The humorist David Sedaris once wrote that as a child, he looked forward to a trip to Greece mainly because it was his chance to prove to his friends at home that he was worldly and continental. He imagined his classmates saying, “Did you hear? David has a passport now. Hurry, let’s run before he judges us.”
If each one of us were to take a dose of truth serum, we might admit to a similar feeling of self-satisfaction after a long trip. When I returned home from my first venture abroad, I embarrassingly thought that everyone I met would be dying to hear my tales of foreign intrigue. Turns out, few cared, and for those who did ask, I couldn’t provide a very satisfying response to their questions.
“So, how was it?” a friend would ask. “Umm, it was really good,” I’d answer. What more could I say? How could I condense a several-month-long trip into a several-second-long response?
In his 1902 novel Heart of Darkness, Joseph Conrad addresses just this topic:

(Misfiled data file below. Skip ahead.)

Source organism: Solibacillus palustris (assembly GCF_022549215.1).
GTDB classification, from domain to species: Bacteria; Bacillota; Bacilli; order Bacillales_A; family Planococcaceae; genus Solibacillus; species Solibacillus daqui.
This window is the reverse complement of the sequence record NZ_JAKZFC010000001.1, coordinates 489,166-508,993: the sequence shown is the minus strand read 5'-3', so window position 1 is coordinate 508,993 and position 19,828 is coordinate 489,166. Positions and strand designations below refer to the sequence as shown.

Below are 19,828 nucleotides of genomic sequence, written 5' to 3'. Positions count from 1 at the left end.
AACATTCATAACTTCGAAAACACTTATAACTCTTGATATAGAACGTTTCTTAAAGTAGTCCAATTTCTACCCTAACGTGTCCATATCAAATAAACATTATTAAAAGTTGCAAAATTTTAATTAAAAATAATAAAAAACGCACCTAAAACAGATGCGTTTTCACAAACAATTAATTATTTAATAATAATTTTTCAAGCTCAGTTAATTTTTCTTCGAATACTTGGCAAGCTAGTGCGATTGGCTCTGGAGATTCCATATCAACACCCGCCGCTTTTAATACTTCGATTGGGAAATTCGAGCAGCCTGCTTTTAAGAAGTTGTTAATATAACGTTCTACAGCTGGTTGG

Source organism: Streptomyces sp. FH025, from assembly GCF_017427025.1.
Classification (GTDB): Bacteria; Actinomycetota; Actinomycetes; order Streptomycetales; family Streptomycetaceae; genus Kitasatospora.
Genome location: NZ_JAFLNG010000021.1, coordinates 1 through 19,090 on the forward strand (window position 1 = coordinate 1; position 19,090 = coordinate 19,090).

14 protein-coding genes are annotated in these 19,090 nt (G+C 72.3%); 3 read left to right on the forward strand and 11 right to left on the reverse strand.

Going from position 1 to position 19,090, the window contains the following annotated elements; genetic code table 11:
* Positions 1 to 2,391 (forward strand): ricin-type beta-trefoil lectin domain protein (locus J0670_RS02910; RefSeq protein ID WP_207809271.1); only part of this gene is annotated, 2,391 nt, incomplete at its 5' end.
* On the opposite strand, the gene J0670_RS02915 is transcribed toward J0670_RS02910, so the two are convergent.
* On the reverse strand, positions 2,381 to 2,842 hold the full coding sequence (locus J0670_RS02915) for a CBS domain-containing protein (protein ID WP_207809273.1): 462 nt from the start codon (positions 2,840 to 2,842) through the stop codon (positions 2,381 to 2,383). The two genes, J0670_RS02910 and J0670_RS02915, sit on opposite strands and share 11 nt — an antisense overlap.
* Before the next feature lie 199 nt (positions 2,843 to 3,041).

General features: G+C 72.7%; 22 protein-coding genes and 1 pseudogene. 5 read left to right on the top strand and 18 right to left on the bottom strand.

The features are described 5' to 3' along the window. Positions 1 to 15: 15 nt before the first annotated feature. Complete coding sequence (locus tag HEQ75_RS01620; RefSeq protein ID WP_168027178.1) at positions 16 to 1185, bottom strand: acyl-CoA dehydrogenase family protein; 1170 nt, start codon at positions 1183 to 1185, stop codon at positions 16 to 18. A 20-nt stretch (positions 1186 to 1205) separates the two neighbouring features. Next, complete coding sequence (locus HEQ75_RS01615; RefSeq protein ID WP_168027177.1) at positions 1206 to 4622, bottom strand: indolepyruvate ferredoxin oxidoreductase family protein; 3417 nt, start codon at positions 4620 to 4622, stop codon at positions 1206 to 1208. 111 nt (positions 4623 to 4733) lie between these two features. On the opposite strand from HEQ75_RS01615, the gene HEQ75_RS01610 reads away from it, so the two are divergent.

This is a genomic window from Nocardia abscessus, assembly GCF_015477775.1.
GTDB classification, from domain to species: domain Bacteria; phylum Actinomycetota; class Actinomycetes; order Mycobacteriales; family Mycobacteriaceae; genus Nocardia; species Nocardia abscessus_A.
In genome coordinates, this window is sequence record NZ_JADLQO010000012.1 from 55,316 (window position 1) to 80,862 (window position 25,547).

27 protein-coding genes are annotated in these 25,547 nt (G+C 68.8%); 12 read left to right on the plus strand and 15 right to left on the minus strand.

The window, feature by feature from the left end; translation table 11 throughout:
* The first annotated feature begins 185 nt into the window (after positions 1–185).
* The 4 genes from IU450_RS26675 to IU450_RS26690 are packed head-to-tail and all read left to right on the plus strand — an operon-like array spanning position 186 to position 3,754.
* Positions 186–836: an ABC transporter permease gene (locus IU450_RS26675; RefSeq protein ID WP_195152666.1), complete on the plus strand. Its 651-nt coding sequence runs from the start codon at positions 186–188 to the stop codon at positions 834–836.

No, it is impossible; it is impossible to convey the life-sensation of any given epoch of one’s existence– that which makes its truth, its meaning– its subtle and penetrating essence. It is impossible. We live, as we dream– alone.
A little bleak, yes. But it’s true– we can’t explain, especially in casual conversation, exactly what an extended trip has meant to us. Even worse, few people would want to hear it even if we could. I myself confess to lacking patience when someone recounts the details of their latest trip abroad. I roll my eyes when I hear that friend– you know the one– who relates everything in her life back to that semester abroad in London. (“I’m tired.” “One time, in London, I was tired, and…”)
But perhaps it’s for the best that most people aren’t terribly impressed or interested in other people’s travels. It makes traveling for the sake of status seem desperate and foolish. It forces us to create new memories rather than constantly trotting out old ones.
There are so many good reasons to travel that we shouldn’t have to rely on bad ones, like impressing our friends and family and being more interesting at cocktail parties. While these might occasionally be the result of a trip, they shouldn’t be its motivation.
What do you think, Gadling readers? Are your friends and family genuinely interested in your travels or do you suspect they’re just humoring you? Do you have any friends or family members whom you’ve heard tell the same travel story dozens of times?